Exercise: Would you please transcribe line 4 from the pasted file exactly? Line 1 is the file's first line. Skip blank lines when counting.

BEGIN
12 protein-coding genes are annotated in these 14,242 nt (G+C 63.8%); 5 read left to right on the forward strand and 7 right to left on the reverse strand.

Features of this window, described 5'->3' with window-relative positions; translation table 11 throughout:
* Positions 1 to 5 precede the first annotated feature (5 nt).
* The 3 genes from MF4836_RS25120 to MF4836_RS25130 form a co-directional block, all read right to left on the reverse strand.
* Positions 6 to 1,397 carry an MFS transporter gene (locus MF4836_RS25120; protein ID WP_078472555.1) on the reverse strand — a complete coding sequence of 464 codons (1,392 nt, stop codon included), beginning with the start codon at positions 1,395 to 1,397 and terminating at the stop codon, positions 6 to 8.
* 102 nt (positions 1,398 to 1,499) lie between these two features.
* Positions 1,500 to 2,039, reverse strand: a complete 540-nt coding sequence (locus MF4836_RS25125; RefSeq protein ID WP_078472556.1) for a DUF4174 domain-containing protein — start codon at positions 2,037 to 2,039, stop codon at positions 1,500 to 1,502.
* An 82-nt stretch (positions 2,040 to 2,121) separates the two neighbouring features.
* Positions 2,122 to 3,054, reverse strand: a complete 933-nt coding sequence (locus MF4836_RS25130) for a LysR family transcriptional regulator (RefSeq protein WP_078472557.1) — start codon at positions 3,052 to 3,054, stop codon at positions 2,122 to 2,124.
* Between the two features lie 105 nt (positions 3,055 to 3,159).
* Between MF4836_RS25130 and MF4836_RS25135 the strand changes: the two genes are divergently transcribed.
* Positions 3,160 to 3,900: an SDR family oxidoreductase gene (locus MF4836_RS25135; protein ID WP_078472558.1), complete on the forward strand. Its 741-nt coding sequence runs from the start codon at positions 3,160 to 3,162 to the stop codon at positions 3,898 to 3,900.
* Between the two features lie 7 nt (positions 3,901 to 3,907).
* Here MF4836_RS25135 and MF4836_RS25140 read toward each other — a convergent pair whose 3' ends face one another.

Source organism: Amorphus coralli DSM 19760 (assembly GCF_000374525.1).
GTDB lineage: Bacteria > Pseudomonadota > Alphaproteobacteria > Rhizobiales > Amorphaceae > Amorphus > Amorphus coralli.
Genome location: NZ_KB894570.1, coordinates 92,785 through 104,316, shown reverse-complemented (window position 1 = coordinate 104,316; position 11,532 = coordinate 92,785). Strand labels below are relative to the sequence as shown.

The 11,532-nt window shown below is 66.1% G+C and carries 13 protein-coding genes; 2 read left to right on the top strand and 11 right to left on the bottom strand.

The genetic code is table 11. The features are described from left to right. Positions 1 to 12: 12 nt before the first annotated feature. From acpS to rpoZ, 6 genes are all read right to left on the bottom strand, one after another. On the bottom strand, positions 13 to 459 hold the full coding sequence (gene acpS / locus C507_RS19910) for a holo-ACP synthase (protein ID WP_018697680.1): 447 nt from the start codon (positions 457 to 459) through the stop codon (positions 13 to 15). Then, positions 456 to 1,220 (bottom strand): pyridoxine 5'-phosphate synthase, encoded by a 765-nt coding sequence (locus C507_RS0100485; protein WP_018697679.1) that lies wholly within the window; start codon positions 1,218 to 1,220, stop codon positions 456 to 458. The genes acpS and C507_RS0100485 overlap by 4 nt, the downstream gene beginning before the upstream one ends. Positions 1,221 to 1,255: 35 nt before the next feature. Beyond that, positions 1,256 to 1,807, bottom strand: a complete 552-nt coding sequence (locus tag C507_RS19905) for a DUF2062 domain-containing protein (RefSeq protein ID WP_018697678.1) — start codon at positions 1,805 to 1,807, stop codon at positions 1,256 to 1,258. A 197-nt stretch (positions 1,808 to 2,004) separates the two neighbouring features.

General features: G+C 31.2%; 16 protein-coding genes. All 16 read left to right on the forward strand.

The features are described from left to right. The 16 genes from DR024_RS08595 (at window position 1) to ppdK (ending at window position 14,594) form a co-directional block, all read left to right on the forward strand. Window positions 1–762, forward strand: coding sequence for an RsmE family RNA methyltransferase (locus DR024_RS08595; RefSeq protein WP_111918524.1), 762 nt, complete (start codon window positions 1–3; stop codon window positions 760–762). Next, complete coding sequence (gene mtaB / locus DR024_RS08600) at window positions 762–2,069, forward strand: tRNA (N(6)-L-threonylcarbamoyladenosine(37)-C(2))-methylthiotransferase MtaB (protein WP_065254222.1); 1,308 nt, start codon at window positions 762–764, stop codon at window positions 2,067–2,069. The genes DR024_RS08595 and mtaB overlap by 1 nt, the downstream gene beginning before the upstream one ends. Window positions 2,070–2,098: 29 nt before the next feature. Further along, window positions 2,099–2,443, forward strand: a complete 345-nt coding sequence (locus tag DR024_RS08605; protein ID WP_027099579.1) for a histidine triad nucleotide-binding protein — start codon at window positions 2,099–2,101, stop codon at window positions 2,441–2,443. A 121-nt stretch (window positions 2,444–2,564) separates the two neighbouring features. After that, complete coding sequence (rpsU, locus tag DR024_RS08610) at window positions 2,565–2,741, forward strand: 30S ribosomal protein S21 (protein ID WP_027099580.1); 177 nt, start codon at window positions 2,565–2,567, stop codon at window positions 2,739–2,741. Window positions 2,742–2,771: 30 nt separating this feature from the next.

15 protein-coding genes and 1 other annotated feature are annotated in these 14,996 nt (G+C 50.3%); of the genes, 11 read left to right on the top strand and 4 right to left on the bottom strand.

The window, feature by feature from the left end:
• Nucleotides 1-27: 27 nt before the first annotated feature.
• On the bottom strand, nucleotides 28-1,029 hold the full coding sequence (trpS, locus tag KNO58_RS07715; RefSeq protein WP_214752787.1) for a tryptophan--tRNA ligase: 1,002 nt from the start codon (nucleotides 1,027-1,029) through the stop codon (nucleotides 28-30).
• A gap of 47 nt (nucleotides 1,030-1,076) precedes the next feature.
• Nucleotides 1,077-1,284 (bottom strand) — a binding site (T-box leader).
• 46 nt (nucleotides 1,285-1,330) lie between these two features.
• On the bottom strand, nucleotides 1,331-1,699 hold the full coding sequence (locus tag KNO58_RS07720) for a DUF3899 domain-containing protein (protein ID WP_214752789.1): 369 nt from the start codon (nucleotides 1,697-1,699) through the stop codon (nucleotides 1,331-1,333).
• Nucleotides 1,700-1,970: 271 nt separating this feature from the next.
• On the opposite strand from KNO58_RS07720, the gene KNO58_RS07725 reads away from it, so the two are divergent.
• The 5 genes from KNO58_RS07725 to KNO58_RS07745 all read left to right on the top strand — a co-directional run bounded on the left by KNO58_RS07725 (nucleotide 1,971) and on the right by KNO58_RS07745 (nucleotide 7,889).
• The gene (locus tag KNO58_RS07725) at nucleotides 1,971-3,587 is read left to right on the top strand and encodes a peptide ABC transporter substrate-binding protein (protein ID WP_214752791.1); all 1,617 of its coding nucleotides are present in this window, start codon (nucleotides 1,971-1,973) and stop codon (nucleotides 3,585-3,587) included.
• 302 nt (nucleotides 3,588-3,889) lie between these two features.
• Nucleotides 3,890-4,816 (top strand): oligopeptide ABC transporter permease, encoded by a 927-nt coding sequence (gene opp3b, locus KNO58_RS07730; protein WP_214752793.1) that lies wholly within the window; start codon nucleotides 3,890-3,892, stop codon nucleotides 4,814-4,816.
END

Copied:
* The 3 genes from MF4836_RS25120 to MF4836_RS25130 form a co-directional block, all read right to left on the reverse strand.